CMP has never acted in the best interests of Mainers which has left them as one of the worst rated utility companies in the country. CMP, Avangrid (CMP’s parent company), and Hydro-Québec have staged a public relations campaign to try to deceive Mainers. Disinformation and misleading claims have centered the core falsehood that the CMP Corridor will work to combat the effects of climate change. This is not true. From the name of the project, New England Clean Energy Connect, to using retroactivity as a scare tactic, CMP has attempted to cast itself as pro-renewable energy despite their project producing no new renewable power. CMP’s efforts to mislead Mainers are shameful, and no number of poorly run surveys, pamphlets, or television ad spots will make the CMP Corridor good for Maine; our dedicated grassroots opposition isn’t going anywhere.
Mainers have made headway in this fight. MYCJ supports and applauds the legal efforts to challenge the validity of CMP’s permitting process, as well as the grassroots efforts fighting each day to return decision-making power on issues of energy to Maine voters. While we remain hopeful that these efforts will stop the CMP Corridor, we know that this project is the result of a systemic problem that prioritizes profits over people and the environment. We needto be armed with long term, sustainable solutions that ensure a future of environmental justiceand bold climate action. Localized power generation and the establishment of a consumer-owned utility vest Maine power with Maine people. Mainers should have control over our state's energy future. The consumer-owned utility is an opportunity to give power back to Maine’s communities and reduce costs for ratepayers. This would allow for greater transparency and control over the decision making process. This can be the foundation on which to transition to a just energy future. Maine has the opportunity to shift to an independent model and reinvest revenue back into the state, not line the pockets of corporations and their shareholders. For youth, who will be living with the consequences of these decisions for decades, this shift is crucial.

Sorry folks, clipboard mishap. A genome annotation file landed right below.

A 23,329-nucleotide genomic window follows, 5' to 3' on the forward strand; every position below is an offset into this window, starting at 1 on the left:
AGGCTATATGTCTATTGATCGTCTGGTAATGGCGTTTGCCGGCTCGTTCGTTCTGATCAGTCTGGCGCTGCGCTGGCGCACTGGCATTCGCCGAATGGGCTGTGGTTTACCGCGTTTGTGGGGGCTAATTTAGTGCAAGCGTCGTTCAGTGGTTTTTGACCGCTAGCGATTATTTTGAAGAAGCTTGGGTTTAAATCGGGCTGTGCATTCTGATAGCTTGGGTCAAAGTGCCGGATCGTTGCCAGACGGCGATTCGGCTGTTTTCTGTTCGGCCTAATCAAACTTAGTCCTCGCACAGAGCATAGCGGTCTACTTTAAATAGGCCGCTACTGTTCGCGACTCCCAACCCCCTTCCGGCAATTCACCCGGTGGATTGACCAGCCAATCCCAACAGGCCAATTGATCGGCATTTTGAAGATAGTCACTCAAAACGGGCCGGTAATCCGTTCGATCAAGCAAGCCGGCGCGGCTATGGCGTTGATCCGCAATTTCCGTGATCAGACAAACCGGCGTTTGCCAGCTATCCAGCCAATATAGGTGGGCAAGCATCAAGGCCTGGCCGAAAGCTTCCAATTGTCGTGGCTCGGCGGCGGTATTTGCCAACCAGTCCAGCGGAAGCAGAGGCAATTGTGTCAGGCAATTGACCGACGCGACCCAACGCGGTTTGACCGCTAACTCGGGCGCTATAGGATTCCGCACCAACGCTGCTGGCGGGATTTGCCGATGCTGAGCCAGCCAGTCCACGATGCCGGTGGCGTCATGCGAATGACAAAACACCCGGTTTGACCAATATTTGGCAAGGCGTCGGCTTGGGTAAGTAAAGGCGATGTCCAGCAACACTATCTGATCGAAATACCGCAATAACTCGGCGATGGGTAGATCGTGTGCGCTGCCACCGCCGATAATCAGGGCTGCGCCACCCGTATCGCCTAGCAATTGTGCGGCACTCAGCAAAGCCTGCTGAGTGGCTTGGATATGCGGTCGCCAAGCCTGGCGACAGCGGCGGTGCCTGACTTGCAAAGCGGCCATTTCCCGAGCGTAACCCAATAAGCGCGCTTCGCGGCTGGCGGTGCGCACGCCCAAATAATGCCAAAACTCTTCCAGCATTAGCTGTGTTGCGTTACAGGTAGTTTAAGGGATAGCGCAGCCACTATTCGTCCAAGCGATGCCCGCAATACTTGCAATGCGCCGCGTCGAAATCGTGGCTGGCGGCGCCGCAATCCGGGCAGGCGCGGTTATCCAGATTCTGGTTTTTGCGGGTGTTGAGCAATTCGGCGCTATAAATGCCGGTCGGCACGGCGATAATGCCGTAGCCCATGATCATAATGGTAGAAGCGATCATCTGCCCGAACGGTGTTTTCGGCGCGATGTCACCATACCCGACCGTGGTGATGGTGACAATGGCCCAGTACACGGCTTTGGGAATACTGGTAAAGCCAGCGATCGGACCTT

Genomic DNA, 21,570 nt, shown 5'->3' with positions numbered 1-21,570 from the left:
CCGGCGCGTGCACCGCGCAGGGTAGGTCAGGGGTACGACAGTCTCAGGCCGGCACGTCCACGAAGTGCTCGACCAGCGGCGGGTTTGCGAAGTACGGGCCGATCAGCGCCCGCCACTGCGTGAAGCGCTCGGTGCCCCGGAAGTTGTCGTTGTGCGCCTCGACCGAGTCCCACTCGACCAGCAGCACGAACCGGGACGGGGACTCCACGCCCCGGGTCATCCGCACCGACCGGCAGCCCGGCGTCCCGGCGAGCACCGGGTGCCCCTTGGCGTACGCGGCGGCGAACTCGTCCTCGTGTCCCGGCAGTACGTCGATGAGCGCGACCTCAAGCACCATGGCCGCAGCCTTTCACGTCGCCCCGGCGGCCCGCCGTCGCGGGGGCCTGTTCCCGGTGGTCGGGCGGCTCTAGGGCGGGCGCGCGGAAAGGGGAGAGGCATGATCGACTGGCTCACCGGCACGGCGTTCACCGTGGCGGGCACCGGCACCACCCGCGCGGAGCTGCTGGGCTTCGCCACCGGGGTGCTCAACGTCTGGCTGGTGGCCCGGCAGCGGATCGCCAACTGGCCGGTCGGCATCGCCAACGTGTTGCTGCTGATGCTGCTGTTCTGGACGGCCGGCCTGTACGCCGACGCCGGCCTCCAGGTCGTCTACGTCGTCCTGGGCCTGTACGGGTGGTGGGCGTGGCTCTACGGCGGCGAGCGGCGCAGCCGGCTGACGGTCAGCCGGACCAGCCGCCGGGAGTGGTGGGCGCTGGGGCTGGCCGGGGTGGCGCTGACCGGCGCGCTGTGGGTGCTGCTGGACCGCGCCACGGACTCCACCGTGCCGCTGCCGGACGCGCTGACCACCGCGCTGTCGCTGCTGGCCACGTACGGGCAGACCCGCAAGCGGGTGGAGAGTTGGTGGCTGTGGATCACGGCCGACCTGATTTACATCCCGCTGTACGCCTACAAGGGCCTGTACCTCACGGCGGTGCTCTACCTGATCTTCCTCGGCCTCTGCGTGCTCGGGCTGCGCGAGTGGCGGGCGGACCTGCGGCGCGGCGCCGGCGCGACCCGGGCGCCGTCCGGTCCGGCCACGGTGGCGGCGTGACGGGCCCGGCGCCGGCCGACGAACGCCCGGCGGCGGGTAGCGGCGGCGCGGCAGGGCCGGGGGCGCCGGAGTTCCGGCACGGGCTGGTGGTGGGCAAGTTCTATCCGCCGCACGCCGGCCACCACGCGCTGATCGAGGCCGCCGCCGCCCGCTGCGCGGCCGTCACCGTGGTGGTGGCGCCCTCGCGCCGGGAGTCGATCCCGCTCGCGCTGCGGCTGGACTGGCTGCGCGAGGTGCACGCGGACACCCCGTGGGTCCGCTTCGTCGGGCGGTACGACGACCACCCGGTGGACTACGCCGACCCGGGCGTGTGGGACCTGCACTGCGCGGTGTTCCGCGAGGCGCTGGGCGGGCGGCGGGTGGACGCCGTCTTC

As youth, we deserve to have a voice in the future of our planet. Concerned about the climateand environmental justice implications of this project, last year we sent a letter to the United States Army Corps of Engineers, stating that an environmental impact statement had not beenproperly conducted. We have written letters, submitted testimony in support of bills that wouldstop this project, and have worked to educate others in the region about the Corridor and the detrimental impacts of hydropower. Recently, MYCJ testified at the DEP hearing to request the DEP revoke the license CMP holds to construct part of the Corridor on Maine’s public land. What we need now is increased transparency and public input to give Mainers the chance to express their opposition to this project to our leaders and lawmakers. Mainers will soon have the opportunity to once again weigh in on this issue, this time at the ballot box. We call on Maine voters to vote yes on question 1 to reject the CMP Corridor.
With local and just solutions on the horizon, we are hopeful for our collective future. We are calling upon our leaders, lawmakers, and adult allies to heed our concerns and take the necessary steps to stop this project and future projects like this one. Maine has great potentialfor local power generation and needs to transition to clean and just energy sources that benefit local communities right now. We must reframe the way we think about and understandrenewable energy by assessing new projects with an equity and justice lens and thinking about long term impacts. We hope you will join us in this fight.